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NASA Kepler Telescope Maps 19 'Heartbeat' Stars in a Single Study

Nov 24, 2016 03:18 AM EST
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Dubbed as the largest group of heartbeat stars ever mapped in one study, National Aeronautics and Space Administration (NASA) scientists discovered 19 heartbeat star systems with the use of the space agency's Kepler Telescope.

Heartbeat stars are pairs of binary stars, or systems of two stars orbiting each other. They got their name because of their varying brightness over time, which if you were to trace would form an up and down line similar to that of an electrocardiogram, the graph that shows the electrical activity of the heart, Space.com reports.

The study led by Avi Shporer, a researcher at California Institute of Technology, published in the Astrophysical Journal, followed up on known heartbeat stars, previously identified by the Kepler mission. In previous years, the Kepler space telescope has led NASA scientists to the discovery of several heartbeat star systems. These include the KOI-54 start that shows an increase in brightness every 41.8 days in 2011, and 17 other heartbeat stars found in 2012.

An official statement by NASA said, "Specifically, they used an instrument on the W.M. Keck Observatory telescope in Hawaii called the High Resolution Echelle Spectrometer (HIRES), which measures the wavelengths of incoming light, which are stretched out when a star is moving away from us and shorter in motion toward us."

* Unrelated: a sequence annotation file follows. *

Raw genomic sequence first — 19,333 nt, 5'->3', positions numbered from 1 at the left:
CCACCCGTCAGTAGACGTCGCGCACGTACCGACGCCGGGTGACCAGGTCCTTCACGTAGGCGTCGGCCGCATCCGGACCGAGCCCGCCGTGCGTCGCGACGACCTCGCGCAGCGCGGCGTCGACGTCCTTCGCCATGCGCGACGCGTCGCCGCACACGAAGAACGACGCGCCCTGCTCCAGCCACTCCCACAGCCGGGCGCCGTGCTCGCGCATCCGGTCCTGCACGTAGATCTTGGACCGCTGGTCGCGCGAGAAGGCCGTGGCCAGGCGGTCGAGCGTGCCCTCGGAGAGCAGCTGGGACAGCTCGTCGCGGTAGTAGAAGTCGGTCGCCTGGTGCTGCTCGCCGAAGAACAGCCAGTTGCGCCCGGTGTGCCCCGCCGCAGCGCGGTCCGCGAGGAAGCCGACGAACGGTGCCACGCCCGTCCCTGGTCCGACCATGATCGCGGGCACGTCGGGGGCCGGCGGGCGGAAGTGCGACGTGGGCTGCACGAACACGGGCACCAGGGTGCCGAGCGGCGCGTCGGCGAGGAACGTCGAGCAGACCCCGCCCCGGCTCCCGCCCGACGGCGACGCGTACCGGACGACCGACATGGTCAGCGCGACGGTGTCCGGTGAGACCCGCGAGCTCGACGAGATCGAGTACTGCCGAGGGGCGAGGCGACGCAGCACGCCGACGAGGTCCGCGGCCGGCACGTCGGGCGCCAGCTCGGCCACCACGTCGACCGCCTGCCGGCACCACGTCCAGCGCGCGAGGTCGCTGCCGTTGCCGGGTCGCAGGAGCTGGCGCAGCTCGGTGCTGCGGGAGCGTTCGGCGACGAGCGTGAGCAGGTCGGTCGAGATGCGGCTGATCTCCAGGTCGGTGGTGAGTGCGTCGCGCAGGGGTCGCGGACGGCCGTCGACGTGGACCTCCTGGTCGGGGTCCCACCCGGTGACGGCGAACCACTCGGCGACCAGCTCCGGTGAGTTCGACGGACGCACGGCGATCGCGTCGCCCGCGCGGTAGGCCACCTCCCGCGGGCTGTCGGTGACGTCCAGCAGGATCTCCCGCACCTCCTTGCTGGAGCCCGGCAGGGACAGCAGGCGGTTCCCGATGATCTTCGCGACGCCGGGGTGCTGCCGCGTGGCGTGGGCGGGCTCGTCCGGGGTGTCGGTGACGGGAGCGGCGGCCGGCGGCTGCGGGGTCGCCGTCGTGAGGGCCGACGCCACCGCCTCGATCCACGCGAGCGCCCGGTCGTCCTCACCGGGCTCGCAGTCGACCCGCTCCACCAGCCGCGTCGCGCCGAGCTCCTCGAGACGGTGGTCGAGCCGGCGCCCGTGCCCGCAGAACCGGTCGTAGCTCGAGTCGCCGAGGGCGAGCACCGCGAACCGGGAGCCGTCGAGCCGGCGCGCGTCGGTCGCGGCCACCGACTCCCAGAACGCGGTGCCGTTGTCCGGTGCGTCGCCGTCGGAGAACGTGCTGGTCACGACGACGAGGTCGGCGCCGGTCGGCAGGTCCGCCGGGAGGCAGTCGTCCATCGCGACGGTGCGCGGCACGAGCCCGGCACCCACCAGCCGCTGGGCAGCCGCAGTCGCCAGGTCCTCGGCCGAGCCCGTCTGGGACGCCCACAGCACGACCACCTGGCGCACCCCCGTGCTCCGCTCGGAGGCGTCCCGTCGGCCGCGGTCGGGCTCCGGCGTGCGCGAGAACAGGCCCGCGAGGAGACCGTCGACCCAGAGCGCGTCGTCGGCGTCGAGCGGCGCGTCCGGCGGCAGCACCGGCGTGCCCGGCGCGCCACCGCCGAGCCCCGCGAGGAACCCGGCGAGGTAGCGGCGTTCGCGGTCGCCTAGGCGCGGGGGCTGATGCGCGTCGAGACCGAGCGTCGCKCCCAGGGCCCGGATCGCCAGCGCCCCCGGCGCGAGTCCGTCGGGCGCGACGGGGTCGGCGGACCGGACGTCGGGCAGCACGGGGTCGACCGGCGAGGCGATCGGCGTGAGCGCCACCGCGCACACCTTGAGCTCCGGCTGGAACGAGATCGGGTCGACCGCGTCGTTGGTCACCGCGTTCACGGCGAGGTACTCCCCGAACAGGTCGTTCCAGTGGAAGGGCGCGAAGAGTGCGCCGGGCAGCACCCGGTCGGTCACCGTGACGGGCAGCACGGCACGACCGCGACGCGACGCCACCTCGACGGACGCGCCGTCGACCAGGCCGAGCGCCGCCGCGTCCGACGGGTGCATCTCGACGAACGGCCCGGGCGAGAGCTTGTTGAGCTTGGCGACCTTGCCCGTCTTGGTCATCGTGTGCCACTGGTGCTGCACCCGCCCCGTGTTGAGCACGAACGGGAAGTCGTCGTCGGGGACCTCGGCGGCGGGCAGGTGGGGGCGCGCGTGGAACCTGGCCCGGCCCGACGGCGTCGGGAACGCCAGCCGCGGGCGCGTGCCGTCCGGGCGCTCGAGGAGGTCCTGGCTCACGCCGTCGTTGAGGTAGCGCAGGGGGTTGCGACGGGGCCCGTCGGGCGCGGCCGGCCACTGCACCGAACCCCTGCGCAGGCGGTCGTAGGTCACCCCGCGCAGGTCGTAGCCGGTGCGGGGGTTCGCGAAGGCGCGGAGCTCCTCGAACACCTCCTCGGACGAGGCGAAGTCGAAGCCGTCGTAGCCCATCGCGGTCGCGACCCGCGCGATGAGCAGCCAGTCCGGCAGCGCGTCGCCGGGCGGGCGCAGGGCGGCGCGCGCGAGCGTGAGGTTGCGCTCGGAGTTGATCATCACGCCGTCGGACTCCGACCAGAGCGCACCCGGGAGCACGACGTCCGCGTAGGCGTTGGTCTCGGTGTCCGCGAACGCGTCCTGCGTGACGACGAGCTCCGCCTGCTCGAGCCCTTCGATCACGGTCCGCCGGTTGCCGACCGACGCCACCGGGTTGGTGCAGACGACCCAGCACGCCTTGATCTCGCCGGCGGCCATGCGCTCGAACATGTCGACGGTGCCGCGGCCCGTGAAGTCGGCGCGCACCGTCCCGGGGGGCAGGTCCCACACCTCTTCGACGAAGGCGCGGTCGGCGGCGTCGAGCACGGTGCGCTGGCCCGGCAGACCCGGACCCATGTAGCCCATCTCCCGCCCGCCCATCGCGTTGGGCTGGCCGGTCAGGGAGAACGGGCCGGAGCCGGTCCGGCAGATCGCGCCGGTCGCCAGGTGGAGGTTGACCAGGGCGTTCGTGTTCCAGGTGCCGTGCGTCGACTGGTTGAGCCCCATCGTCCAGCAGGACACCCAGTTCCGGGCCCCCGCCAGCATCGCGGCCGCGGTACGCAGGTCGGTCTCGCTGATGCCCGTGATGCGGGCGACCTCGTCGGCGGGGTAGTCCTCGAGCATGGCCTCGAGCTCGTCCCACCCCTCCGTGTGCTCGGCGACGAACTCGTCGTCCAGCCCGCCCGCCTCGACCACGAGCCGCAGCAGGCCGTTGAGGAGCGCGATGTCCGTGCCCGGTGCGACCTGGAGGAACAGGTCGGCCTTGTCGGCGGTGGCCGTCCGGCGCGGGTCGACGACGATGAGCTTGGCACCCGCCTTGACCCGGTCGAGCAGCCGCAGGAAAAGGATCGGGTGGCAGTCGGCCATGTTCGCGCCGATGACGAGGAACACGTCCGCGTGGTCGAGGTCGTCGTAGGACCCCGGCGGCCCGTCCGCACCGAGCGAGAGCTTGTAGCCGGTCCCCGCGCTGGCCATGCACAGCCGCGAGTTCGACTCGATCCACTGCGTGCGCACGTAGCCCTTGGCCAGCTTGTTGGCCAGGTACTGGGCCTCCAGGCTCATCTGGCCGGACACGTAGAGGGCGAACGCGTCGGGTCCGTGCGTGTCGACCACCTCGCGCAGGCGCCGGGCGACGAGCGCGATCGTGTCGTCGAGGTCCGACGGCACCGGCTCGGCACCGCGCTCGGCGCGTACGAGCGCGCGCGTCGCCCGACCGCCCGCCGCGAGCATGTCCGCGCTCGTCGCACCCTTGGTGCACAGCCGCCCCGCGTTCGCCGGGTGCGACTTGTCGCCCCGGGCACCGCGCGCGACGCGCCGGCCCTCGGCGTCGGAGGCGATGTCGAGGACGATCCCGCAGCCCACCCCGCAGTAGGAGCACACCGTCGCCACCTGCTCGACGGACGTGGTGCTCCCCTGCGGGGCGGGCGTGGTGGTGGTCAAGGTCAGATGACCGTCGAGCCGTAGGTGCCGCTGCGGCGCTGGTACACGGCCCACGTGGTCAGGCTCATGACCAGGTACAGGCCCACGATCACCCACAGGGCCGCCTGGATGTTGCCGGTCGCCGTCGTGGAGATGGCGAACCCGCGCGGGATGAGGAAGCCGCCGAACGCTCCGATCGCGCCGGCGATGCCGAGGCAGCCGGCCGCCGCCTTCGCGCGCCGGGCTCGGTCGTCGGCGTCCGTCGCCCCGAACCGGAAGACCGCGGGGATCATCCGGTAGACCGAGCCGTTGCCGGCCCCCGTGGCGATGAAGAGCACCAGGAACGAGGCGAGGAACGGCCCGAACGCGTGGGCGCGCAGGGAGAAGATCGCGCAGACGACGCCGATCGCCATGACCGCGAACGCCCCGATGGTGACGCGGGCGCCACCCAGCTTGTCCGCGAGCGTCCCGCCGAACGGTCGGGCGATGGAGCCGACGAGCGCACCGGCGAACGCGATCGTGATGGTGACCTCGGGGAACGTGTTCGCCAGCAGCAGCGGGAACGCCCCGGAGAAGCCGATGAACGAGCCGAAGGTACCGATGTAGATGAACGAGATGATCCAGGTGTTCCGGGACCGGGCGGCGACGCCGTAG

According to the space agency, this information allows astronomers to calculate the speed of the objects along the line of sight, and measure the shape of the orbit.

On the other hand, Shporer revealed, "We found that the heartbeat stars in our sample tend to be hotter than the sun and bigger than the sun. But it is possible that there are others with different temperature ranges that we did not yet measure."

With the study hinting that some binary systems of heartbeat stars could have a third star in the system that has not yet been detected, or even a fourth star, researchers are currently pushing for follow-up studies. "We look forward to continued collaboration between ground and space observatories to better understand the complex inner workings of heartbeat stars," Shporer said.

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